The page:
This post is part of the VET Gazette 2
Jelena Uršič
Principal of The Higher Vocational College Sežana


Karst is a specific and unique rocky landscape in the southeast of Slovenia, after which karst phenomena around the world are named. Natural features have given this space a specific look. Through hundreds of years, Karst’s natural characteristics caused a development of certain crafts and a specific type of vernacular architecture.

In a combination of natural and cultural features, a cultural landscape was created that the people of Karst and wider strive to preserve. Therefore, it only made sense for the Ministry of Education, Science and Sport to establish The Higher Vocational College in Sežana (capital of Karst) in 2008 with study curricula of Designing Materials, stone. The study programme was much needed as the branch of stonemasonry was slowly disappearing in this area and so were the typical architectural elements in stone.

We cannot preserve cultural heritage if we do not preserve certain professions and skills from the past. However, we can preserve this knowledge only through intangible cultural heritage as experience, procedures, and the development of the material’s use that we adapt to more modern conditions.

Mitski park; Slovenija; Postavljanje skulptur; Špela Šedivy

For centuries stone was a very important material in Karst. It is known that in the past, each village had its own small quarry. So, the villages never lacked properly educated and trained stonemasons, who helped preserve the special aesthetics of Karst architecture with their products and way of work.


There aren`t many known facts about the role of women in quarries and stonemason workshops. Especially due to the physical complexity, it was considered that quarrying was not suitable for women. Hence, it was believed only men worked in the quarries and they were also the only ones allowed to learn stone-related trades.

Recent research shows that female representatives were often overlooked. Their role in the quarries was by no means negligible.

»They worked in quarries in administrative roles and took care of the food, which no mountain of a man can go without. If the kitchen was not close by, the women would bring lunch to the quarrymen from remote villages on foot or by bicycle. Their wicker baskets, which they placed on rolled-up cloth on their heads, contained pots with up to 30 litres of hot food; additionally, they would carry two more pitchers, one in each hand. Their journey could take an hour or more; when they came to the quarry, there was no time to rest. Instead, they did hard manual labour, working the lime kilns or operating the winch (a pulley used to lift slabs of cut stones). They also worked the blacksmith bellows and threw away surplus stones. (…) In 1946, women rebuild the whole stretch of road between Štanjel and Podlasi, which means that they dug, broke stones, filled, and completed all the necessary roadway construction works.« (Po svoji poti: 25 izletov po zgodovini žensk / A Path of their Own: 25 Excursions into Women`s History, p. 86)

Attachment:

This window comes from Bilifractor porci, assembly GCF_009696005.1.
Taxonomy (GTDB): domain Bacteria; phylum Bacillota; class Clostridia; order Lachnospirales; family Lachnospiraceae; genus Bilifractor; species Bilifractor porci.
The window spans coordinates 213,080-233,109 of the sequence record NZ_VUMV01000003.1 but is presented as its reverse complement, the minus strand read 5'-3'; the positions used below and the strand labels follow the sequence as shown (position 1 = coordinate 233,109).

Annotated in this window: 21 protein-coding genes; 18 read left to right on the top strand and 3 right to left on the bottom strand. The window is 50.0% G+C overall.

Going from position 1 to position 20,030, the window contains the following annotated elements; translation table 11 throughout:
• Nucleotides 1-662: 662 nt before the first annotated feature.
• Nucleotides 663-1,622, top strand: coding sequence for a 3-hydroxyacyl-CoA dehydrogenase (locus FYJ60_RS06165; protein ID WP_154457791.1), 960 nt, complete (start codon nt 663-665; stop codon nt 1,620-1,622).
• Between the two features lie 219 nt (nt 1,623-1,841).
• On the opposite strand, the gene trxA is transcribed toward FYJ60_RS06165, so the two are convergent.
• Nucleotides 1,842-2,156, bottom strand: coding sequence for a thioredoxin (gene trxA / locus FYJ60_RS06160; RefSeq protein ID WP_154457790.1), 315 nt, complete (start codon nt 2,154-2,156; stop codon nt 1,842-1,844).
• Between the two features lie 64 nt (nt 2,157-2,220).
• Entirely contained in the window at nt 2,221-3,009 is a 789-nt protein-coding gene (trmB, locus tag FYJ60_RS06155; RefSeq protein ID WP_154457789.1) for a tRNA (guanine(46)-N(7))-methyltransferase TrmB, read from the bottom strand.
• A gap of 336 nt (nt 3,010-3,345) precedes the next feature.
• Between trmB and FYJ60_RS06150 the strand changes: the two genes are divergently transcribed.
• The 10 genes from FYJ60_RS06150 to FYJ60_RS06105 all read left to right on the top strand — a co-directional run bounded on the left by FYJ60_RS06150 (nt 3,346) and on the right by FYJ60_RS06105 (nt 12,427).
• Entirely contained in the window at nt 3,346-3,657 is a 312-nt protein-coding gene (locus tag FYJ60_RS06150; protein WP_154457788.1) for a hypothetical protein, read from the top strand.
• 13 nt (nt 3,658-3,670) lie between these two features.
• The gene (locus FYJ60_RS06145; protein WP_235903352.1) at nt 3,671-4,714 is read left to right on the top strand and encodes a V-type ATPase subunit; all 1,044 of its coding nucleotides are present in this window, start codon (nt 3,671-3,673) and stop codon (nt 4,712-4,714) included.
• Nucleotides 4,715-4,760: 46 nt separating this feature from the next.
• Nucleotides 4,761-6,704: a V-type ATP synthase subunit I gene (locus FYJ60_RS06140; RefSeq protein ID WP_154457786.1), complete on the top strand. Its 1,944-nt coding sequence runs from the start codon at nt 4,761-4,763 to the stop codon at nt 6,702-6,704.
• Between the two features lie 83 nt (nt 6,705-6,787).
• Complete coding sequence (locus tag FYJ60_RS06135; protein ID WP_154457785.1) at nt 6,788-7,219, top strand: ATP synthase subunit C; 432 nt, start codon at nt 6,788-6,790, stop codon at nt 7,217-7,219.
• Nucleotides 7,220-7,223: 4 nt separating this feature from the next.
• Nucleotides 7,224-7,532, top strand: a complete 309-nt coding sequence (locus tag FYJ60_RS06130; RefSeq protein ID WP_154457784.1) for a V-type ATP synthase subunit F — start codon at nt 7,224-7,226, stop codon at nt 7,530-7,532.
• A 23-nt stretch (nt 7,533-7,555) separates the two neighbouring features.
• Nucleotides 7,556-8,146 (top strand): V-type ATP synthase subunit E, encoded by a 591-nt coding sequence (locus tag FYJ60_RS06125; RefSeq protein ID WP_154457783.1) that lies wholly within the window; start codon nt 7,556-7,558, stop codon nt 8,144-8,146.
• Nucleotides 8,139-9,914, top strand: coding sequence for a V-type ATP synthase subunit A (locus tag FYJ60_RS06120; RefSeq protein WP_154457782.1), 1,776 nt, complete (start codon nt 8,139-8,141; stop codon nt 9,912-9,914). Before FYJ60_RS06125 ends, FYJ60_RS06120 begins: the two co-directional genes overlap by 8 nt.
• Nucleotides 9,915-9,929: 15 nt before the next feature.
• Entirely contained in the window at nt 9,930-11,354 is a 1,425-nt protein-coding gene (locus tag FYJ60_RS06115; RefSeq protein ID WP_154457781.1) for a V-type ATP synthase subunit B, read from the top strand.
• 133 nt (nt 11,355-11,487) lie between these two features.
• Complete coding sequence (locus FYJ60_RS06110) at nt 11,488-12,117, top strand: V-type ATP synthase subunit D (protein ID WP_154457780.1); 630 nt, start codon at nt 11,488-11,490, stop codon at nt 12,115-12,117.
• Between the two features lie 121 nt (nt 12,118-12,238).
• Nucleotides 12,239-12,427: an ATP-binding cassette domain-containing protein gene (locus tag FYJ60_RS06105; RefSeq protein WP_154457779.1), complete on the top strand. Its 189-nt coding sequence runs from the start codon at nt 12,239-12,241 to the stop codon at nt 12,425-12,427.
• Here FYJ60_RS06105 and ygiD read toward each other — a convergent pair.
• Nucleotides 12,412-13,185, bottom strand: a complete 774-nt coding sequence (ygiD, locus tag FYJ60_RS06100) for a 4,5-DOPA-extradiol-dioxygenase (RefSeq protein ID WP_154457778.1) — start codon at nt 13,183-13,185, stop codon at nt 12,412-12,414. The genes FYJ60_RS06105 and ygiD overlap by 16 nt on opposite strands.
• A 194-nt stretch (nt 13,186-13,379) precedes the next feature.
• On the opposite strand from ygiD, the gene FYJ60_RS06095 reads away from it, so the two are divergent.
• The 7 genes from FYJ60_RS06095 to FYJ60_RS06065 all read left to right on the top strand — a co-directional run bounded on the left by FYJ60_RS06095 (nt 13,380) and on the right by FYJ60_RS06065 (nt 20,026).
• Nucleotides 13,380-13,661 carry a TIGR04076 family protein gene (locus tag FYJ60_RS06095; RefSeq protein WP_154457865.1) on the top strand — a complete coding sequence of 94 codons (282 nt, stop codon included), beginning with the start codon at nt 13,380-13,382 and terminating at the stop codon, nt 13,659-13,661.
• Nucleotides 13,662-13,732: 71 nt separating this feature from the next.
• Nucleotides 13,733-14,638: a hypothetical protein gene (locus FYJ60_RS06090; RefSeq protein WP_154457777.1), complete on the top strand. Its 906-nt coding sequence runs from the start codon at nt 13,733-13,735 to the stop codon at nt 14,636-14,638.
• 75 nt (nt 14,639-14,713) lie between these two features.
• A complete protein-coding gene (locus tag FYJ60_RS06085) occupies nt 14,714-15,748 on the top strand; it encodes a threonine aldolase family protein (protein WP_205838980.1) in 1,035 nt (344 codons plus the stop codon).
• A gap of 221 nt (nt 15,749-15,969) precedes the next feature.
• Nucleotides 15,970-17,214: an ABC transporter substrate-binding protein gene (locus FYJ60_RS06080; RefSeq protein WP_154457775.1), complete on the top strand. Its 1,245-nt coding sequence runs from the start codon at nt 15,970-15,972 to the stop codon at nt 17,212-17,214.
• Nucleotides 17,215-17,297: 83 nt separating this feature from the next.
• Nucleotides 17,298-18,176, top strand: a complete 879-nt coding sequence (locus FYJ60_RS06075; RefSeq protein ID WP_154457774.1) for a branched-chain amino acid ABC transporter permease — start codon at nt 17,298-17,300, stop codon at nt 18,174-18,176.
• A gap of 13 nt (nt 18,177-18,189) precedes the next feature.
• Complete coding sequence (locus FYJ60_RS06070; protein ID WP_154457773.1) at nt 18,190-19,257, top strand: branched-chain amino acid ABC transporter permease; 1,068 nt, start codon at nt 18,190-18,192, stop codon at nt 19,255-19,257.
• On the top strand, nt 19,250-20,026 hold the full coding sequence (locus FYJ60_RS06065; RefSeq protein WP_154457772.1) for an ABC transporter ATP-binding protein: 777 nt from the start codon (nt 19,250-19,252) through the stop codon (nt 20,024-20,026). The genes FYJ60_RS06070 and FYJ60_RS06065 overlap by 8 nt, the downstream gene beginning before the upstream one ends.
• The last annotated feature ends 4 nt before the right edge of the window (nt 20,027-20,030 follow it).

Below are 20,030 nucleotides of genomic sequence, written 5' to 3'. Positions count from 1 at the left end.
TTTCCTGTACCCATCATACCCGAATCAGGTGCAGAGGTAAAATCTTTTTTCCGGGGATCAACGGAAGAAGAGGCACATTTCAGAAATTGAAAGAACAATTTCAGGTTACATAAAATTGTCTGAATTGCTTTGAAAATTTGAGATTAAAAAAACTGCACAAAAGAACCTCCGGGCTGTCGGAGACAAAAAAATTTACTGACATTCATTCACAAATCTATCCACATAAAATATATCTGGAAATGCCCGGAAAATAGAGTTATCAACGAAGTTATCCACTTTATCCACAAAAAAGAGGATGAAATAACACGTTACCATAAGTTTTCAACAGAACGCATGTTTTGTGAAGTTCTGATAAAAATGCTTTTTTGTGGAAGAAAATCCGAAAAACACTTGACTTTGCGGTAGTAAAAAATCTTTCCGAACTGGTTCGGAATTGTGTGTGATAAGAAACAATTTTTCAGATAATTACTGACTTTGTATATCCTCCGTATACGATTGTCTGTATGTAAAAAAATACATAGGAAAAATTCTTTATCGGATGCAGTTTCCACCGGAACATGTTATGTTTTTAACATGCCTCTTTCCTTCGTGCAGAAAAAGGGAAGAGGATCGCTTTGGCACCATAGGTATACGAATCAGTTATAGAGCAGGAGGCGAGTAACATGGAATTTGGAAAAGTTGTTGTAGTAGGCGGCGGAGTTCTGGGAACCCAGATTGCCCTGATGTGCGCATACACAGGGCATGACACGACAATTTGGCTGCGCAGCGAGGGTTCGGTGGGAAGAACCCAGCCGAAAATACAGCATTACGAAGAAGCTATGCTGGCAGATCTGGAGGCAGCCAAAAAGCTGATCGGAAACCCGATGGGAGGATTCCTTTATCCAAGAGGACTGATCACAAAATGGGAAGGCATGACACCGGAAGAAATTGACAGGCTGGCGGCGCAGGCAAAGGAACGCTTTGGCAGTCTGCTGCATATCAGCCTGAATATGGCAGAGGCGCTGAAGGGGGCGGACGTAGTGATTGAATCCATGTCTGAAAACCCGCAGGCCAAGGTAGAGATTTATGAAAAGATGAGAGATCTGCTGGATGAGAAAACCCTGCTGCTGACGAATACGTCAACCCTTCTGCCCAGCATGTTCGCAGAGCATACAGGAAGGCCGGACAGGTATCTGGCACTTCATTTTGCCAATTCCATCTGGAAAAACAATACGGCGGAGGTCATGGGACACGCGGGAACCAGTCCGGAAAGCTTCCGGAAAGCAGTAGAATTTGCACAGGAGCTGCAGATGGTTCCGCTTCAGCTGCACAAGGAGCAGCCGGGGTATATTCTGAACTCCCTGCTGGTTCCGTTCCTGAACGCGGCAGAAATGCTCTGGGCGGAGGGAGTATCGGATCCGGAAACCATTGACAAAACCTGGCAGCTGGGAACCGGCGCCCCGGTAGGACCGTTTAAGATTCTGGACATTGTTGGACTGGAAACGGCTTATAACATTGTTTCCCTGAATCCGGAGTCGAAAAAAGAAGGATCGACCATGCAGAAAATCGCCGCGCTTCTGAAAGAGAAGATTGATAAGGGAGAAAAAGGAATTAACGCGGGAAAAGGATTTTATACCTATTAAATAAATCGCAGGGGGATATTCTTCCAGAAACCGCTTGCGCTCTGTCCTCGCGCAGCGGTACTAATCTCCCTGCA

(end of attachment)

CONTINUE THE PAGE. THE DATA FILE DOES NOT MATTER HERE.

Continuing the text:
After reading the paragraph above, it is somehow easier to understand the statistics in the Designing Materials, stone, program today. Thirteen years since the programme’s launch, forty-three graduates have successfully completed the programme. Among them twenty-seven women (62.8%). Apart from graduates (men and women), who have inherited or work in family businesses, it is female graduates who are involved in the most ambitious and “most difficult” projects. Their role is nowadays becoming increasingly known as master masons.  

One of representative projects of women master masons is Mythical Park in Rodik (funded by EFRD funds under the Interreg V-A Slovenia-Croatia 2014-2020 program). In this project team of mostly women masons created forty-one stone sculptures for twelve locations. All sculptures at the end weighed over 40 tons and create an impressive path near village Rodik. 

Špela Šedivy, our graduate and the main author of designes and sculptures, was also a mentor to our first year students Sibila Leskovec (6 sculptures), Iva Vita Hostnik and Marija Romih. All of them did and amazing job and demonstrated that they are taking the initiative in this professional field. 

The graduates, as well as all the other women who finished the programme, prove that being a great mason is an achievable challenge for all women. Thru their works, the profession that was on the verge of extinction is coming back to life.

References:Po svoji poti: 25 izletov po zgodovini žensk / A Path of Their Own: 25 Excursions into Women`s History, Ana Cergol Paradiž et al., 1st ed., Ljubljana: Društvo za promocijo žensk v kulturi – Mesto žensk = Association for the Promotion of Women in Culture – City of Women, 2021